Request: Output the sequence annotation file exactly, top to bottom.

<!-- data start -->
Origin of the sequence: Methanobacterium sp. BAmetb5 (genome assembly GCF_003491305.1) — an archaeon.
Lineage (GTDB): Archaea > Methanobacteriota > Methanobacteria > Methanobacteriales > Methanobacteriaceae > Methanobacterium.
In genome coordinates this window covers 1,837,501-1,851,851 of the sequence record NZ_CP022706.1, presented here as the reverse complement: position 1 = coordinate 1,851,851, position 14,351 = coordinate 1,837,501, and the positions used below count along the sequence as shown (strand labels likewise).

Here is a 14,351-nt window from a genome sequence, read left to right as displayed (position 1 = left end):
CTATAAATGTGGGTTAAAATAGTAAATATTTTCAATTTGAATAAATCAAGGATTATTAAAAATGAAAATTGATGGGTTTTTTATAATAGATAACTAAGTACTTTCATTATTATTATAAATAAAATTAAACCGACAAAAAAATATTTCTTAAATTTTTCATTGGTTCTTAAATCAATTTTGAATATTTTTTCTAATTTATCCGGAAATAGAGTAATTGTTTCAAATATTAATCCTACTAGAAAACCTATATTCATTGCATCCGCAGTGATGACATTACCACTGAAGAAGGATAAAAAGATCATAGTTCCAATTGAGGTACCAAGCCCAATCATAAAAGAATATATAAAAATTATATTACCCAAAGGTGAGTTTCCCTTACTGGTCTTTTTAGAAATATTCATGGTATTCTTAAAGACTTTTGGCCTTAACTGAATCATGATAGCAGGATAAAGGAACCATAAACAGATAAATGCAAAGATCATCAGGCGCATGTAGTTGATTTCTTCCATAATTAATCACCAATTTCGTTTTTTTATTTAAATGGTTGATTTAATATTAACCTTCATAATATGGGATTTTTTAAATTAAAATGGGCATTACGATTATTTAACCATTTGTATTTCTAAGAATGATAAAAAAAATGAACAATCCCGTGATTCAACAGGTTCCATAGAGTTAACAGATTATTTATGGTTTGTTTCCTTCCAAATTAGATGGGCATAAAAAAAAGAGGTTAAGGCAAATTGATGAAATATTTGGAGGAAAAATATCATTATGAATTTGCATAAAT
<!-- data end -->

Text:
Origin of the sequence: Methanobacterium sp. BAmetb5 (genome assembly GCF_003491305.1) — an archaeon.
Lineage (GTDB): Archaea > Methanobacteriota > Methanobacteria > Methanobacteriales > Methanobacteriaceae > Methanobacterium.
In genome coordinates this window covers 1,837,501-1,851,851 of the sequence record NZ_CP022706.1, presented here as the reverse complement: position 1 = coordinate 1,851,851, position 14,351 = coordinate 1,837,501, and the positions used below count along the sequence as shown (strand labels likewise).

Here is a 14,351-nt window from a genome sequence, read left to right as displayed (position 1 = left end):
CTATAAATGTGGGTTAAAATAGTAAATATTTTCAATTTGAATAAATCAAGGATTATTAAAAATGAAAATTGATGGGTTTTTTATAATAGATAACTAAGTACTTTCATTATTATTATAAATAAAATTAAACCGACAAAAAAATATTTCTTAAATTTTTCATTGGTTCTTAAATCAATTTTGAATATTTTTTCTAATTTATCCGGAAATAGAGTAATTGTTTCAAATATTAATCCTACTAGAAAACCTATATTCATTGCATCCGCAGTGATGACATTACCACTGAAGAAGGATAAAAAGATCATAGTTCCAATTGAGGTACCAAGCCCAATCATAAAAGAATATATAAAAATTATATTACCCAAAGGTGAGTTTCCCTTACTGGTCTTTTTAGAAATATTCATGGTATTCTTAAAGACTTTTGGCCTTAACTGAATCATGATAGCAGGATAAAGGAACCATAAACAGATAAATGCAAAGATCATCAGGCGCATGTAGTTGATTTCTTCCATAATTAATCACCAATTTCGTTTTTTTATTTAAATGGTTGATTTAATATTAACCTTCATAATATGGGATTTTTTAAATTAAAATGGGCATTACGATTATTTAACCATTTGTATTTCTAAGAATGATAAAAAAAATGAACAATCCCGTGATTCAACAGGTTCCATAGAGTTAACAGATTATTTATGGTTTGTTTCCTTCCAAATTAGATGGGCATAAAAAAAAGAGGTTAAGGCAAATTGATGAAATATTTGGAGGAAAAATATCATTATGAATTTGCATAAAT